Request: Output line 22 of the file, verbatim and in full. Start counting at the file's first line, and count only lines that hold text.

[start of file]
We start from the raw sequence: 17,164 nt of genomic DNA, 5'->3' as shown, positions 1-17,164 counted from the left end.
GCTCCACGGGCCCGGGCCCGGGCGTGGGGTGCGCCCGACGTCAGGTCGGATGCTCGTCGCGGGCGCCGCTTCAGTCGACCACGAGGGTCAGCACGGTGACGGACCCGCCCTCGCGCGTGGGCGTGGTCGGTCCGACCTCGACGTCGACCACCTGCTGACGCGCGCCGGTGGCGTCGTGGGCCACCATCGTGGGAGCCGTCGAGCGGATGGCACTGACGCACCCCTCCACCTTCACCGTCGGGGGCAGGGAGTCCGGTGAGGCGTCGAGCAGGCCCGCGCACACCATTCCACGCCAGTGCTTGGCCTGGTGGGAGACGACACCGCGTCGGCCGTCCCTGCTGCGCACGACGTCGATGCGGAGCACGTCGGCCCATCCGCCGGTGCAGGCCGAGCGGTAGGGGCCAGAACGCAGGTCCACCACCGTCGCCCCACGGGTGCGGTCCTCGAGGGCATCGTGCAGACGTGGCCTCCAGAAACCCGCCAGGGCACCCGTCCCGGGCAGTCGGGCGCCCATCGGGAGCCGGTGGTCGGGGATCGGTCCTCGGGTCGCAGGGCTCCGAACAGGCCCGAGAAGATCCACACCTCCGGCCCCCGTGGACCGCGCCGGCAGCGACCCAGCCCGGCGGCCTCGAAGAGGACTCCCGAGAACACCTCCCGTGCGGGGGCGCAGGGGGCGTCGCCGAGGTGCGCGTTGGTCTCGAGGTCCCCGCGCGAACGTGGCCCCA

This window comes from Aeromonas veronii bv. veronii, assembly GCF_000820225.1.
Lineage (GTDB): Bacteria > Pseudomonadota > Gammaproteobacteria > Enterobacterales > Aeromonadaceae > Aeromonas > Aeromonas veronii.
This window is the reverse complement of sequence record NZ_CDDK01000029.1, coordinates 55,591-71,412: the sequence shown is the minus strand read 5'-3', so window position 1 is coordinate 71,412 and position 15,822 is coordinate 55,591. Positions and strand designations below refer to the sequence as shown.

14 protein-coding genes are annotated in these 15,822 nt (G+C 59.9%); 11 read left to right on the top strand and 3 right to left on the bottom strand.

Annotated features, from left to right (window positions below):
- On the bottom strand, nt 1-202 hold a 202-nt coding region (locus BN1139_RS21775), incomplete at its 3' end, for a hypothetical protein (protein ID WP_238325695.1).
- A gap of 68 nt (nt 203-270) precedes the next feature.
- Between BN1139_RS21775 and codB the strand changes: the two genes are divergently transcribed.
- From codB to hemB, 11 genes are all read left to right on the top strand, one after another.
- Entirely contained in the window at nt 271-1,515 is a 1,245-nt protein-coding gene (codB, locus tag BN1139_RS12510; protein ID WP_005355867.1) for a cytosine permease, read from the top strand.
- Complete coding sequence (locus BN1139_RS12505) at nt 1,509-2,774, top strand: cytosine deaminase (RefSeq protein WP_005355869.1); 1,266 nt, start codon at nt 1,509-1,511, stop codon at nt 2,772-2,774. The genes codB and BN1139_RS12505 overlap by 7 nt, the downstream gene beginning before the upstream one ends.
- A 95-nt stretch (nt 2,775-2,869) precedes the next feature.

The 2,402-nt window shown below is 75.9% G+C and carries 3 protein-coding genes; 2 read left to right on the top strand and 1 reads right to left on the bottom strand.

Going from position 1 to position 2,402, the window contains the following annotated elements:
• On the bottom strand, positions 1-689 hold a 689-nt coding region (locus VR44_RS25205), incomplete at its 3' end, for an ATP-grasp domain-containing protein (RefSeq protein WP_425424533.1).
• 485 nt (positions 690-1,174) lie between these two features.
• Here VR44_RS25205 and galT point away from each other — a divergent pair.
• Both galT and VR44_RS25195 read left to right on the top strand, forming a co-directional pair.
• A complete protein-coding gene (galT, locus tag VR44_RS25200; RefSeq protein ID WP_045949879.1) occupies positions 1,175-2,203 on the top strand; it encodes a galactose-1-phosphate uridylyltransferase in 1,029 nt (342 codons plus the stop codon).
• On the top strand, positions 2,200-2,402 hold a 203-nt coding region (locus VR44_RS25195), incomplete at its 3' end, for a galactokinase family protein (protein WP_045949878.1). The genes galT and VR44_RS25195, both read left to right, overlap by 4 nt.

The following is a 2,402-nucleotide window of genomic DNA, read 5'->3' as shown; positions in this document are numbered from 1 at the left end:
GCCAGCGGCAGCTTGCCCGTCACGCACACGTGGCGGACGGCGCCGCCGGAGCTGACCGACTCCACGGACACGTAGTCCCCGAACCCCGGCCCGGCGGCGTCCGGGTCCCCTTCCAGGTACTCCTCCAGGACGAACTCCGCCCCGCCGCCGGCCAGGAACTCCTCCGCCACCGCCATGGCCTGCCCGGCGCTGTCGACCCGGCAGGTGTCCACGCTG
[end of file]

• On the top strand, positions 2,200-2,402 hold a 203-nt coding region (locus VR44_RS25195), incomplete at its 3' end, for a galactokinase family protein (protein WP_045949878.1). The genes galT and VR44_RS25195, both read left to right, overlap by 4 nt.